"You can have these arguments, as baseball people do, value to a club, starter or reliever," Francona said. "Normally, I go along with the argument of starter -- not in this situation. He's unique. He's at the top of the list in all relievers in baseball. He impacts a ballclub like very few pitchers in the league."
Papelbon is as ambitious as he is confident. His goal is to emerge into Boston's version of Mariano Rivera.
"This is something that I would like to do for the rest of my career and kind of just forget about starting, and go out there and chase records and go out there and ... hopefully what Rivera has done for the Yankees, I can do with the Sox," Papelbon said.
Francona noted that he needs to be careful not to overuse Papelbon, as he was admittedly guilty of at times last season.
"Restrictions isn't probably the correct word," Francona said. "I think common sense and good judgment. We went to him deep last year. We went to him early, we went to him often, [and] we went to him with no outs in the eighth. He went sometimes 40, 45, 50 pitches. Again, if our bullpen is to the point where we have to do that, we're not in a position to win."
Papelbon also put the onus on himself to maintain the strength of his shoulder.
"If I go through this season now knowing what I know about my shoulder and do the things that I'm supposed to be doing as far as my program, my strength, my conditioning, there's no reason why I can't pitch into October," Papelbon said.
Though Papelbon was a closer at Mississippi State, the Red Sox drafted him as a starter in 2003. Until last spring, that was how the club viewed Papelbon for the long-term. They took that same view again after last year's injury scare.
"From a long-term asset management standpoint, it would have been great to keep Pap as a starter and make an apples-to-apples comparison," said Epstein. "But sometimes what looks good on paper doesn't play out in reality. I think it's all been well thought out, and we're extremely excited to have Pap back in bullpen."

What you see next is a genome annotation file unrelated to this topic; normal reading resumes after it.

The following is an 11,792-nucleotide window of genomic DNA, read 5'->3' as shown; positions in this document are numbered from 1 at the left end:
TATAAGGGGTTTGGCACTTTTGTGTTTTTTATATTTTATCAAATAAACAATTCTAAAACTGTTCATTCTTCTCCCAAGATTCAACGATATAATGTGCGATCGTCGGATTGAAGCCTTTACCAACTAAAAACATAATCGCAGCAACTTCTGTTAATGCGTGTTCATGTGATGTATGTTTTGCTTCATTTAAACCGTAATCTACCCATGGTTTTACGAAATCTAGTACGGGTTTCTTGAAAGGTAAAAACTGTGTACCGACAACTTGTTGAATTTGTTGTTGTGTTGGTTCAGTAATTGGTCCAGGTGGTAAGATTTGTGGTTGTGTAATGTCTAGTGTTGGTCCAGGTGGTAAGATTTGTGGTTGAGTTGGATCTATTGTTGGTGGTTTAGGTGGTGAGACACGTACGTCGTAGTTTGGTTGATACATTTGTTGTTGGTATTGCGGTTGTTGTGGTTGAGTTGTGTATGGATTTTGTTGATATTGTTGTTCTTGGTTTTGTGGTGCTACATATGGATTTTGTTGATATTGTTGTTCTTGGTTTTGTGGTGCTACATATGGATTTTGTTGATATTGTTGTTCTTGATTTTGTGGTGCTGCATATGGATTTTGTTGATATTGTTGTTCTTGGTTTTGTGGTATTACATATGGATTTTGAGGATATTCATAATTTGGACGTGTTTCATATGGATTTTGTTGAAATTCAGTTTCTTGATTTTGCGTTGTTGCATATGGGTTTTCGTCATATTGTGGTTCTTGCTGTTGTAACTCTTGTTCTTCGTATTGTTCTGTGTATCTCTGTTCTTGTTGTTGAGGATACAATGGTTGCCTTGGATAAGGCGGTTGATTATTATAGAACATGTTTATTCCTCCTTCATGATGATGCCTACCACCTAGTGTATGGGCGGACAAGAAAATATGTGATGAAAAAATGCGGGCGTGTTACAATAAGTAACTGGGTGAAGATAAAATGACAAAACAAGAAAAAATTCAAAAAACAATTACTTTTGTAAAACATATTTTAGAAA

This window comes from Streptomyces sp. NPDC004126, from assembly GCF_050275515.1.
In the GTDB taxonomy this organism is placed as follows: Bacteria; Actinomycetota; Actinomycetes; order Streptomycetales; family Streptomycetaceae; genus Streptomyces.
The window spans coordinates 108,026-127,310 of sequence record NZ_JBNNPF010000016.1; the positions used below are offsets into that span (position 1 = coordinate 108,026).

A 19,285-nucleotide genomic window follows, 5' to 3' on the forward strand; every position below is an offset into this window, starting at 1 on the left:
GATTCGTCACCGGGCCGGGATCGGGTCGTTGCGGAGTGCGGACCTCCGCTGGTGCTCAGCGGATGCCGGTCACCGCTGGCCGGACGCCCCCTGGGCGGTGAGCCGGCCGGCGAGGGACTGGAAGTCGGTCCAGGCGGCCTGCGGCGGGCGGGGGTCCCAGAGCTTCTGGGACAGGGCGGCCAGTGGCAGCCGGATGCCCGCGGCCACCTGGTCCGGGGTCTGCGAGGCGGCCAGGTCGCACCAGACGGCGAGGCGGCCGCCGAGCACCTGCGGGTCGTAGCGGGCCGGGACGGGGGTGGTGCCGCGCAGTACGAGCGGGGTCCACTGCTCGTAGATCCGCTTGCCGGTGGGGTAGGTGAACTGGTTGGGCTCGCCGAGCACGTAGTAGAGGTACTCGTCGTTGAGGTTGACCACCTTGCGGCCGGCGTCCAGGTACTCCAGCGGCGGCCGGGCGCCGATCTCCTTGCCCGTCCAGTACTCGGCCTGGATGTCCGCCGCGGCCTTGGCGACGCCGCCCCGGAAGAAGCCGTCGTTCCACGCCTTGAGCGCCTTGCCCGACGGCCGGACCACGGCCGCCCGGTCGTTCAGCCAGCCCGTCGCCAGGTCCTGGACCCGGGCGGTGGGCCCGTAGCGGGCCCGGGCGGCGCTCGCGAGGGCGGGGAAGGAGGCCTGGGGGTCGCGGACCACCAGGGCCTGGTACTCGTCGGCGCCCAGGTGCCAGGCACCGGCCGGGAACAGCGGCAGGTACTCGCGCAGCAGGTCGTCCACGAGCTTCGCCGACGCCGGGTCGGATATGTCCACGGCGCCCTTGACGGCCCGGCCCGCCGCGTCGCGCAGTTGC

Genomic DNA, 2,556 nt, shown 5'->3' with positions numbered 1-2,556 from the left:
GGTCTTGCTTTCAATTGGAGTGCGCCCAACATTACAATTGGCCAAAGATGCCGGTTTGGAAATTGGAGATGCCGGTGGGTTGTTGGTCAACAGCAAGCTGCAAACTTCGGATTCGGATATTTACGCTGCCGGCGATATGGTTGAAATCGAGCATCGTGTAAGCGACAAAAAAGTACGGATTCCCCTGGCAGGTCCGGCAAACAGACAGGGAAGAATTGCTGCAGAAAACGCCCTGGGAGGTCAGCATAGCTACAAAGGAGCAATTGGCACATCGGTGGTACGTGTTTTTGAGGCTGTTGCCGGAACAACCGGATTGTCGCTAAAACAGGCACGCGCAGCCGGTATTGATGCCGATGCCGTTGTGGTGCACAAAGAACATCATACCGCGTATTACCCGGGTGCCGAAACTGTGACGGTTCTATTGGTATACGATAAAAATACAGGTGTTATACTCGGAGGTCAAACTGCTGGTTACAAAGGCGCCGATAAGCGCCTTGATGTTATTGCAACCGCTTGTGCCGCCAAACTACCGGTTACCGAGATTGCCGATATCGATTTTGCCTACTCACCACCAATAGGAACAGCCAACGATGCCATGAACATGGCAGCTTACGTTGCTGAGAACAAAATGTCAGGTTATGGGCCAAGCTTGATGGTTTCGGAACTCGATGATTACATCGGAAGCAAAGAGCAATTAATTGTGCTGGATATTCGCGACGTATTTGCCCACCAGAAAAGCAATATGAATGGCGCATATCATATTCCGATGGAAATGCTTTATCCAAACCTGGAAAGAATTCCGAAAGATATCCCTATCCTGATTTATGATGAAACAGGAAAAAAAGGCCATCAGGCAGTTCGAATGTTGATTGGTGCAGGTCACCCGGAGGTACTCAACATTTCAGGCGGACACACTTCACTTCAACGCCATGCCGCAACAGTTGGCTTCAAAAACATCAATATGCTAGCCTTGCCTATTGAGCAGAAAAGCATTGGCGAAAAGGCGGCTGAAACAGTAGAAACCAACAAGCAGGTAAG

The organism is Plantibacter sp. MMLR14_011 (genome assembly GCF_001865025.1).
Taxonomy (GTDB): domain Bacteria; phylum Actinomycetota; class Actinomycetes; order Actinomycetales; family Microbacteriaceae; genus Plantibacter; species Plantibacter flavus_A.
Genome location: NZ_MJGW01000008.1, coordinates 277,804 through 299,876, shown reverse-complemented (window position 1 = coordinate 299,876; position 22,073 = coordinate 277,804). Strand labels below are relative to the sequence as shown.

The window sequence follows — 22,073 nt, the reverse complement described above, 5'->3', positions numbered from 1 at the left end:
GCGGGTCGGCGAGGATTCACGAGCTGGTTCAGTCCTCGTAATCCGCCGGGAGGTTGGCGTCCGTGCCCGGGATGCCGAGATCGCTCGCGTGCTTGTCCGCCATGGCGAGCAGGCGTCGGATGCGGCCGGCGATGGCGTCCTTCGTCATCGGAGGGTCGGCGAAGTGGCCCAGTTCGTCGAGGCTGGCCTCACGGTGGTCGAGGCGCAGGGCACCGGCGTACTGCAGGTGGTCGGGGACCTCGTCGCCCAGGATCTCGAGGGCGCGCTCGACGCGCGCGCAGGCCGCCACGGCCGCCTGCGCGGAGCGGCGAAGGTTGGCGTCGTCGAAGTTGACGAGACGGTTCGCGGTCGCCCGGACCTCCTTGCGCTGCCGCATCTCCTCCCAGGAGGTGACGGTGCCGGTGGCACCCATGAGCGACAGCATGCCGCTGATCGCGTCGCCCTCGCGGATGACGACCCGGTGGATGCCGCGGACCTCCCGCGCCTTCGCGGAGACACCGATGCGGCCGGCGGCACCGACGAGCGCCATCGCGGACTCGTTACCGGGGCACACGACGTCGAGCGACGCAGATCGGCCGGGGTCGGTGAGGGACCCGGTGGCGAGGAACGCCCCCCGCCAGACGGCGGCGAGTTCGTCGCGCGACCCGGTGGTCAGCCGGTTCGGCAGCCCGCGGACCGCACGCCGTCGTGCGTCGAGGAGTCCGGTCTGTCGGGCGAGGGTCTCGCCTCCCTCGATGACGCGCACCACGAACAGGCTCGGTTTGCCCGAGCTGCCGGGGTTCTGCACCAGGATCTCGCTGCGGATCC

As for Tavarez, he seemed to become reinvigorated when Francona moved him to the rotation in September. The righty went 3-0 with a 4.01 ERA in six starts. He fired a complete game, 7-1 victory at Toronto on Sept. 22.
Tavarez, along with Mike Timlin, Joel Pineiro and Brendan Donnelly, had been viewed as the four closing candidates for Opening Day. But all that changed with Thursday's announcement.
"I thought [Tavarez] did a great job in September," Francona said. "His ability to give us five, six, seven innings -- I don't think will be a problem. He has a knack of having some quick innings and wiggling out of nasty innings and you look out there in the sixth, he's out there with a pretty good chance to win."
Both pitchers geared up for their new -- and old -- roles Thursday. Tavarez pitched 3 2/3 innings in a Minor League game back in Fort Myers, scattering four hits and allowing no runs while striking out four. He threw 63 pitches.
Papelbon worked in relief of Tim Wakefield in Boston's game against the Phillies, striking out three and allowing a run over three innings.
"It's impressive what he does," Francona said. "Mariano Rivera has been doing it for a long time. But this kid's special -- he just hasn't done it over years yet. This kid's as good as there is. You hear him come through that gate at Fenway; it's a good feeling."